In the effort to continue that Socio-Emotional Revolution, a friend and I, stood in someone’s shows for a while. How is it to be treated as the “other”? The only way to find out is to place your self in their everyday situations.
It is a unique experience when you pulled your car up to a red light and are greeted by a cry for help written on cardboard. It is not “normal” to society. Normal society is in the car. When you look around at the people populated the cars at that red light, you can see something in all of their expressions regarding that cardboard sign. Everyone looks with concern enough to read what the sign says, but then they put up walls. They act in self-preservation. If they don’t continue to look, roll up their window, and only look straight ahead (begging for the light to turn green and release the from this uncomfortable interaction). No matter these people’s status within this “normal” society, they recognize they are different and above that cardboard sign.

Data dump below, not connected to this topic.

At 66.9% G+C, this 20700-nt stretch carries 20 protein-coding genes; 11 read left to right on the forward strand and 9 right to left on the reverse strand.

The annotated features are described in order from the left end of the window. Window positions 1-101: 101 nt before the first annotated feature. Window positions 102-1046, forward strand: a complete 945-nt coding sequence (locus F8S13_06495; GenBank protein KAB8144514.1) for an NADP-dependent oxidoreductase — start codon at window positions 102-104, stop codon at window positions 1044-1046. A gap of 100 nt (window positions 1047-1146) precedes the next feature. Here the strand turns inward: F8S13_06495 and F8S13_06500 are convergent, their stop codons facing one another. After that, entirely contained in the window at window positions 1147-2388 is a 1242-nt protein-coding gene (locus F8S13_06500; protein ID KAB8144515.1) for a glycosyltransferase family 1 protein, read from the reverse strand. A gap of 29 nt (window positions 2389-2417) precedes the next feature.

Even if their car is barely running, emitting a loud continuous squeak from a belt on its last leg. Even if they are wearing a uniform for a job that does not pay them enough to really get by. Even if they can feel their stomach start its violent rumbles, desperately trying to encourage that a meal be had. No matter how close they are to being on that sidewalk, holding that cardboard sign, people will keep themselves separate from that person.
Those that are seemingly furthest away from that cardboard sign are more likely to become aggressive and offended by the signs presence. They have had their life experience diluted to the point were any real experience or break in habit becomes a threat. Being confronted with the fact that not everyone is lucky enough to have life operate so easily makes them subconsciously realize they could fall. And it is a far fall back down to working hard to barely getting by.